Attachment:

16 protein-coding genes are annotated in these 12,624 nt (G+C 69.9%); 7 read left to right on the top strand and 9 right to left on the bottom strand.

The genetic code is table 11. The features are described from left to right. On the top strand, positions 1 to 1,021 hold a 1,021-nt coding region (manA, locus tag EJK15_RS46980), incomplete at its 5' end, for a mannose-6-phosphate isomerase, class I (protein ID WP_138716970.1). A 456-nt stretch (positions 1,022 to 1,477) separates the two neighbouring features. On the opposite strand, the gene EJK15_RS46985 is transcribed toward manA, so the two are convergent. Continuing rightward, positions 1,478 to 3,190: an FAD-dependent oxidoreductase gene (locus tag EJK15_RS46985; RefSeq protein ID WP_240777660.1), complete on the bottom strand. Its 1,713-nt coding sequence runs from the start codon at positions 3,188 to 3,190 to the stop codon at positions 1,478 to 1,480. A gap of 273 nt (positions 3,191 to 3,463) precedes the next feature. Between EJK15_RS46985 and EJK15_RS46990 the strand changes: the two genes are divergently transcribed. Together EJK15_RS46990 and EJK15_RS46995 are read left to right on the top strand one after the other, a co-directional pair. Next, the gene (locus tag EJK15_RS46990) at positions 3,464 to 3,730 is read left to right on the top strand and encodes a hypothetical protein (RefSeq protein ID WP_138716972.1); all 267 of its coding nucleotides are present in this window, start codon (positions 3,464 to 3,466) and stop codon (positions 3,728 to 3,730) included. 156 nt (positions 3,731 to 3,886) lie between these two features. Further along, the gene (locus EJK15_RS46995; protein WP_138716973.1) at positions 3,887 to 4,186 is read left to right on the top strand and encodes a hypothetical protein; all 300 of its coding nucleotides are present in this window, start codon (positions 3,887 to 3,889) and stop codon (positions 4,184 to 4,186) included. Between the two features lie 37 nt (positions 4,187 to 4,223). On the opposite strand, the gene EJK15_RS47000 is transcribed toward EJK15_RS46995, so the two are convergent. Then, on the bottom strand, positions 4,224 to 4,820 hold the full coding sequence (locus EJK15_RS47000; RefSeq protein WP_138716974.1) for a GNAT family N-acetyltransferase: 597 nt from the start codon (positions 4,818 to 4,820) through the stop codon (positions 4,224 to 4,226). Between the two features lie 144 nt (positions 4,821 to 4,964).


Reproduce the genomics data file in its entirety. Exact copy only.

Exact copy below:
16 protein-coding genes are annotated in these 12,624 nt (G+C 69.9%); 7 read left to right on the top strand and 9 right to left on the bottom strand.

The genetic code is table 11. The features are described from left to right. On the top strand, positions 1 to 1,021 hold a 1,021-nt coding region (manA, locus tag EJK15_RS46980), incomplete at its 5' end, for a mannose-6-phosphate isomerase, class I (protein ID WP_138716970.1). A 456-nt stretch (positions 1,022 to 1,477) separates the two neighbouring features. On the opposite strand, the gene EJK15_RS46985 is transcribed toward manA, so the two are convergent. Continuing rightward, positions 1,478 to 3,190: an FAD-dependent oxidoreductase gene (locus tag EJK15_RS46985; RefSeq protein ID WP_240777660.1), complete on the bottom strand. Its 1,713-nt coding sequence runs from the start codon at positions 3,188 to 3,190 to the stop codon at positions 1,478 to 1,480. A gap of 273 nt (positions 3,191 to 3,463) precedes the next feature. Between EJK15_RS46985 and EJK15_RS46990 the strand changes: the two genes are divergently transcribed. Together EJK15_RS46990 and EJK15_RS46995 are read left to right on the top strand one after the other, a co-directional pair. Next, the gene (locus tag EJK15_RS46990) at positions 3,464 to 3,730 is read left to right on the top strand and encodes a hypothetical protein (RefSeq protein ID WP_138716972.1); all 267 of its coding nucleotides are present in this window, start codon (positions 3,464 to 3,466) and stop codon (positions 3,728 to 3,730) included. 156 nt (positions 3,731 to 3,886) lie between these two features. Further along, the gene (locus EJK15_RS46995; protein WP_138716973.1) at positions 3,887 to 4,186 is read left to right on the top strand and encodes a hypothetical protein; all 300 of its coding nucleotides are present in this window, start codon (positions 3,887 to 3,889) and stop codon (positions 4,184 to 4,186) included. Between the two features lie 37 nt (positions 4,187 to 4,223). On the opposite strand, the gene EJK15_RS47000 is transcribed toward EJK15_RS46995, so the two are convergent. Then, on the bottom strand, positions 4,224 to 4,820 hold the full coding sequence (locus EJK15_RS47000; RefSeq protein WP_138716974.1) for a GNAT family N-acetyltransferase: 597 nt from the start codon (positions 4,818 to 4,820) through the stop codon (positions 4,224 to 4,226). Between the two features lie 144 nt (positions 4,821 to 4,964).